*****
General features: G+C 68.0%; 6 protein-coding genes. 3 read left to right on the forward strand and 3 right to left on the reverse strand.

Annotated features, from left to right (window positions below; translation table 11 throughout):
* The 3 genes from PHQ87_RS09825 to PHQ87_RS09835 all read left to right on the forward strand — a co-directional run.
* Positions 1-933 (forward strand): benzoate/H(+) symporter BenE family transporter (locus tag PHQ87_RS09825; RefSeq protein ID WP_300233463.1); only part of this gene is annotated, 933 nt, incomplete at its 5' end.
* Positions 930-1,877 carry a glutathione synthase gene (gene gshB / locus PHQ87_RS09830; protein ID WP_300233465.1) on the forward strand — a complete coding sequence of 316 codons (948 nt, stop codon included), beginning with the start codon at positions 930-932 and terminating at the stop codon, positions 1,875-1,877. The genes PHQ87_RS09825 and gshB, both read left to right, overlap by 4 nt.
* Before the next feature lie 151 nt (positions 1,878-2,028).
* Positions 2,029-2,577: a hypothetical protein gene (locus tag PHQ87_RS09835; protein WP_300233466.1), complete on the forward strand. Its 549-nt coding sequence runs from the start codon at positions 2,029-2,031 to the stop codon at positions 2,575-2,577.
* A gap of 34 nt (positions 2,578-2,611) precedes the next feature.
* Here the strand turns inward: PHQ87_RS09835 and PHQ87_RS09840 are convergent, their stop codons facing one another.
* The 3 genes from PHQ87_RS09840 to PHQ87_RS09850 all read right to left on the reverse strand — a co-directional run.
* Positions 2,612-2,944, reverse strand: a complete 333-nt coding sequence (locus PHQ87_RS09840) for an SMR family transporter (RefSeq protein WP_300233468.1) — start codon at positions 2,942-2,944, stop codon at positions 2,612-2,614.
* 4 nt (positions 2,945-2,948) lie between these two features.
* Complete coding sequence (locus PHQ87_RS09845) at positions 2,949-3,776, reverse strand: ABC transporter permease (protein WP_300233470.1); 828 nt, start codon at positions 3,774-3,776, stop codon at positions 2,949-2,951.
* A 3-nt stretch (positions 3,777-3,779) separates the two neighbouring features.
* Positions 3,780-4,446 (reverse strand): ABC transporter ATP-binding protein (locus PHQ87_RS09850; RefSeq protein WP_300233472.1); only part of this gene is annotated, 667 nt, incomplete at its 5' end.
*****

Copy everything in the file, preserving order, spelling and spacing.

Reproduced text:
General features: G+C 68.0%; 6 protein-coding genes. 3 read left to right on the forward strand and 3 right to left on the reverse strand.

Annotated features, from left to right (window positions below; translation table 11 throughout):
* The 3 genes from PHQ87_RS09825 to PHQ87_RS09835 all read left to right on the forward strand — a co-directional run.
* Positions 1-933 (forward strand): benzoate/H(+) symporter BenE family transporter (locus tag PHQ87_RS09825; RefSeq protein ID WP_300233463.1); only part of this gene is annotated, 933 nt, incomplete at its 5' end.
* Positions 930-1,877 carry a glutathione synthase gene (gene gshB / locus PHQ87_RS09830; protein ID WP_300233465.1) on the forward strand — a complete coding sequence of 316 codons (948 nt, stop codon included), beginning with the start codon at positions 930-932 and terminating at the stop codon, positions 1,875-1,877. The genes PHQ87_RS09825 and gshB, both read left to right, overlap by 4 nt.
* Before the next feature lie 151 nt (positions 1,878-2,028).
* Positions 2,029-2,577: a hypothetical protein gene (locus tag PHQ87_RS09835; protein WP_300233466.1), complete on the forward strand. Its 549-nt coding sequence runs from the start codon at positions 2,029-2,031 to the stop codon at positions 2,575-2,577.
* A gap of 34 nt (positions 2,578-2,611) precedes the next feature.
* Here the strand turns inward: PHQ87_RS09835 and PHQ87_RS09840 are convergent, their stop codons facing one another.
* The 3 genes from PHQ87_RS09840 to PHQ87_RS09850 all read right to left on the reverse strand — a co-directional run.
* Positions 2,612-2,944, reverse strand: a complete 333-nt coding sequence (locus PHQ87_RS09840) for an SMR family transporter (RefSeq protein WP_300233468.1) — start codon at positions 2,942-2,944, stop codon at positions 2,612-2,614.
* 4 nt (positions 2,945-2,948) lie between these two features.
* Complete coding sequence (locus PHQ87_RS09845) at positions 2,949-3,776, reverse strand: ABC transporter permease (protein WP_300233470.1); 828 nt, start codon at positions 3,774-3,776, stop codon at positions 2,949-2,951.
* A 3-nt stretch (positions 3,777-3,779) separates the two neighbouring features.
* Positions 3,780-4,446 (reverse strand): ABC transporter ATP-binding protein (locus PHQ87_RS09850; RefSeq protein WP_300233472.1); only part of this gene is annotated, 667 nt, incomplete at its 5' end.